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Israel's urban residents do not enjoy an abundance of large parks or readily-available areas of recreation and leisure. Yet even those areas that do exist are in danger, as the melancholy fate of the Jerusalem Forest attests.

The forest was supposed to be the principal "green lung" for the city's residents, thanks to convenient access and its large area. However, construction has cut its area from 4,500 to 1,200 dunams. Even now, after the Jewish National Fund (JNF) has prepared a plan to preserve the wooded area and restore it to its former size in several places, the various authorities continue to encroach on the forest for construction purposes.

Within a few weeks, the Jerusalem District Planning and Building Committee is scheduled to discuss the JNF's plan for preserving the Jerusalem Forest and developing it for recreation and leisure purposes. Among the opponents of the plan are the Jerusalem Municipality and the Israel Lands Administration (ILA).

One of the ILA's contentions, seconded by the Jerusalem Municipality, is that the proposed plan adversely affects development initiatives that include building for residential and public purposes, and also infringes on an area that is designated for a cemetery. The ILA has also declared that it is out to protect nature and the landscape, maintaining that forestation activities that include spraying and engineering works will harm the flora and fauna in the area. This concern did not stop the ILA from urging the establishment of a new city in the Judean Hills that will result in the loss of extensive tracts of forest and woodland. The Jerusalem Municipality argued that the JNF plan would affect areas that were designated for roads and industrial zones.

There is no doubt that some of the projects cited by the municipality and the ILA are important and will provide essential services and places of residence. In this regard, however, we should take note of remarks by the Committee for Quality of Life in the ultra-Orthodox Har Nof neighborhood that is fighting to preserve the forest. In a document submitted to the District Planning and Building Committee as a counter-argument to the claims put forward by the ILA and the municipality, the residents' committee notes, "Unfortunately, the forest has effectively become a reserve for implementing plans to build infrastructure of many and varied kinds, each of which will cut away only a bit of the forest, but, if taken together, will turn it into a miniature thicket."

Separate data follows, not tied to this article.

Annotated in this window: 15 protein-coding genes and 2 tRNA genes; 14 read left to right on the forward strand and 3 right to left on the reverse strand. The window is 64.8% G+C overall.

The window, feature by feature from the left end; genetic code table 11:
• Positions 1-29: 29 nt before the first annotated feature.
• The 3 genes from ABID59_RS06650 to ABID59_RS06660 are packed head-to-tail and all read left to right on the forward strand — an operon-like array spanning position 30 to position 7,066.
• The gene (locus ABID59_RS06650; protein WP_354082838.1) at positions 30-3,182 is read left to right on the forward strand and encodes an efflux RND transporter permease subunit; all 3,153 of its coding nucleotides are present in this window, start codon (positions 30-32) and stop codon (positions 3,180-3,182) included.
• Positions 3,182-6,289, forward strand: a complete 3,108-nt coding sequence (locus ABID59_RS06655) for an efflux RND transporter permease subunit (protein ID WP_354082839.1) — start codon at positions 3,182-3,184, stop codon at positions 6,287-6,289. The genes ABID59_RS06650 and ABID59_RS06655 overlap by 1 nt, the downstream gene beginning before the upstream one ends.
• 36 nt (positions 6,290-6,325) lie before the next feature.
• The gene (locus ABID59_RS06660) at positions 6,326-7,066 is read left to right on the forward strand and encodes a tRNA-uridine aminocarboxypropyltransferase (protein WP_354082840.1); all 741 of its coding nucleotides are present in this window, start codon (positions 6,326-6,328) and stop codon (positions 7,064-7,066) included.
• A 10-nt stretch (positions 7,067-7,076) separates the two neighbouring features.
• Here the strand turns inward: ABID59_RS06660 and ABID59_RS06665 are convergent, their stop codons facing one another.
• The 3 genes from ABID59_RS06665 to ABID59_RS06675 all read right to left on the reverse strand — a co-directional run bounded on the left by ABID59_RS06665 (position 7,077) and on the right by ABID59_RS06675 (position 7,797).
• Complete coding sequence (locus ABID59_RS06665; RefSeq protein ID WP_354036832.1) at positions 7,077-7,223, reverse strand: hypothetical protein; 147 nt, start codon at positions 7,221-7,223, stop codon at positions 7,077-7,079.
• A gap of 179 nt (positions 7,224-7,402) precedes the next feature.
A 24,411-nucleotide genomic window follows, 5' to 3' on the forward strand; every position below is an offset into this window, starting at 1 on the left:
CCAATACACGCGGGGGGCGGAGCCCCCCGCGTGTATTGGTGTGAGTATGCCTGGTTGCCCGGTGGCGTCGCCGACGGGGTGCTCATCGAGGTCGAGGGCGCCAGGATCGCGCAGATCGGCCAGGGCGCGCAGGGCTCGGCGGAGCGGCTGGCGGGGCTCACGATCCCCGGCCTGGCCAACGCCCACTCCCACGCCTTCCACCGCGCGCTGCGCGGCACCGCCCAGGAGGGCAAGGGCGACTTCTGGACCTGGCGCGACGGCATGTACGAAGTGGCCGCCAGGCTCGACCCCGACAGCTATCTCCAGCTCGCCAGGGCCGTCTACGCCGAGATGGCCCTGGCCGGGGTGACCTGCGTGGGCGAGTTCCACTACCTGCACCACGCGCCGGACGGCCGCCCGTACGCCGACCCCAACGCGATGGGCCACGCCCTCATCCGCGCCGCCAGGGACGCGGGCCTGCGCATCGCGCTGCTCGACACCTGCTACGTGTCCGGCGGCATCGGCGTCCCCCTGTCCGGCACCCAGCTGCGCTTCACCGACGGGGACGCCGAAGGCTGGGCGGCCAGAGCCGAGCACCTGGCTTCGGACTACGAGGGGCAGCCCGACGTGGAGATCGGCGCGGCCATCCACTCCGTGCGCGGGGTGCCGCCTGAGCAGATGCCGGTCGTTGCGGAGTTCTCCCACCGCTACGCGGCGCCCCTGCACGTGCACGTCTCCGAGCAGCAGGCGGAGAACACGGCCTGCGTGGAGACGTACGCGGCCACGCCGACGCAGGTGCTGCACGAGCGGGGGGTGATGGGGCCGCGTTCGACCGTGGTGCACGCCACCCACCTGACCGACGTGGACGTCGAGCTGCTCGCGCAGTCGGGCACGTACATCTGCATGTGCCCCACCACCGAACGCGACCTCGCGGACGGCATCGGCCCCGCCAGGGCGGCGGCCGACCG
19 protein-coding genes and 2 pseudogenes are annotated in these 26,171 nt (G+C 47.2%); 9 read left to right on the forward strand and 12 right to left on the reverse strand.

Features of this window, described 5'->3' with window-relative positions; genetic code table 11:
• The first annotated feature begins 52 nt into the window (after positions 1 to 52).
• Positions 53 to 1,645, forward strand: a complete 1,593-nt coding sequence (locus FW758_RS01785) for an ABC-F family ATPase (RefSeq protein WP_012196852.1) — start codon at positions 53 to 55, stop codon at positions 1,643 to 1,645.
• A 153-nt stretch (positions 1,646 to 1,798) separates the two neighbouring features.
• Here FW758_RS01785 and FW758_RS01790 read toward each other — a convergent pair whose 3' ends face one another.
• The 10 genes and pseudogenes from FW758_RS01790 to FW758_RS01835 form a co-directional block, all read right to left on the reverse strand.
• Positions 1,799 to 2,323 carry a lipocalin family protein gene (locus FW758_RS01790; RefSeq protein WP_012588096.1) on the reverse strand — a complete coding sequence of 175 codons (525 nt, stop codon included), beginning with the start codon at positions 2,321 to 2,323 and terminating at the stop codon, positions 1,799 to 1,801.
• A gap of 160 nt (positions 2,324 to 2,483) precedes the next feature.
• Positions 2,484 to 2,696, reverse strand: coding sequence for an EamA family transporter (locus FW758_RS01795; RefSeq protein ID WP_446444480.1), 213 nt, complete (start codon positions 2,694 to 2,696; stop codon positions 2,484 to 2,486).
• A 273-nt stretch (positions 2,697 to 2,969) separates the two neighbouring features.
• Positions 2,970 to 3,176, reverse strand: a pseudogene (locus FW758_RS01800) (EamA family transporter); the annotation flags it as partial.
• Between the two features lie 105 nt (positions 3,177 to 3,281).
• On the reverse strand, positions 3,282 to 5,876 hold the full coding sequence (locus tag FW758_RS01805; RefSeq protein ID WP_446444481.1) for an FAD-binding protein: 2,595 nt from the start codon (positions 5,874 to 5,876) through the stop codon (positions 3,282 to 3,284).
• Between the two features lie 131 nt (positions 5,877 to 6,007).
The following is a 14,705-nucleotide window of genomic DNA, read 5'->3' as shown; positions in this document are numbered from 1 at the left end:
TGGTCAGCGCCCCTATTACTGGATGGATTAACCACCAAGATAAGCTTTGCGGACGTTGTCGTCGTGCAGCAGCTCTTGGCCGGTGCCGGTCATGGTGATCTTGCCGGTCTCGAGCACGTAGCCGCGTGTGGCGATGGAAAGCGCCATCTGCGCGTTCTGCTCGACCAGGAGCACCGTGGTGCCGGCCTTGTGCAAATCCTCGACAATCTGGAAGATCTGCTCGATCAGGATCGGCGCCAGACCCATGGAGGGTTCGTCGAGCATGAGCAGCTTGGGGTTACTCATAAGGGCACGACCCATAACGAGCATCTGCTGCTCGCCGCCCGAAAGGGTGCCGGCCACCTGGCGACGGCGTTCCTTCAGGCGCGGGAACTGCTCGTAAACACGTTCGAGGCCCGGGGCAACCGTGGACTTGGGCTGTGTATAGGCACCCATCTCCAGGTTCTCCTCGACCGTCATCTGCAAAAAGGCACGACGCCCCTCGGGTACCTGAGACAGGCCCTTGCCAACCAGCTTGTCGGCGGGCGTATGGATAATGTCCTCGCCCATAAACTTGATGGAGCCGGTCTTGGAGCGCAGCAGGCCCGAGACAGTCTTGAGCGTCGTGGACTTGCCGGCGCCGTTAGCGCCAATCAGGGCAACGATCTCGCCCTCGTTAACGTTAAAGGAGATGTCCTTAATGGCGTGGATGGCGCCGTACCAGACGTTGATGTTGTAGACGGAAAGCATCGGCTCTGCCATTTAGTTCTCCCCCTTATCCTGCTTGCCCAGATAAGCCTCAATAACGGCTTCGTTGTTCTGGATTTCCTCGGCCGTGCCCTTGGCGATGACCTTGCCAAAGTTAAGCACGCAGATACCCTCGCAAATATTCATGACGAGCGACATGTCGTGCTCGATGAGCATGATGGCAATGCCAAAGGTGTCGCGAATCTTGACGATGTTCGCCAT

The fundamental problem is that governmental and municipal bodies in Israel do not understand the crucial importance of open areas and parks, which, in addition to being essential elements of quality of life and ecological benefit, also have a significant economic aspect.

An economic analysis of the subject was carried out not long ago for the Har Nof committee by Dr. Yaakov Garb. He notes that it is difficult to quantify the economic value of forests and open areas in the same way that value is ascribed to other products. However, in recent years, economists have found ways to calculate benefits, such as an increase in the value of homes that are located near open areas and parks, or public readiness to spend money to visit parks - attesting to demand that has a concrete financial value and also boosts tourism and other industries.

Garb mentions Frederick Law Olmsted, the landscape architect who designed Central Park in New York. Justifying the acquisition of the land for the park, Olmsted cited the increase in land values that this would generate that that, in turn, would generate greater tax revenues to pay for the upkeep of the park - as indeed occurred.

Cities like Jerusalem, Garb says, should invest in a forest that constitutes a meaningful green belt because of the strategic interest of developing the city on the basis of quality of life. Enhancement of the quality of life will encourage strong populations to stay in the city and thus create a solid economic base for its growth and development, he notes.

The Jerusalem Forest has not been exploited sufficiently for these purposes. Its expansion will help increase its contribution to the quality of life. In this connection, Garb recalls the city of Chattanooga, Tennessee, which decided to invest large sums in the development of parks and walking trails as a response to a deep economic crisis and a decline in the quality of life in the city. The mayor explained that when asked why the city was wasting money on trails and parks when schools and roads were in need of repair and more jobs were needed, his reply was that one project did not come at the expense of another.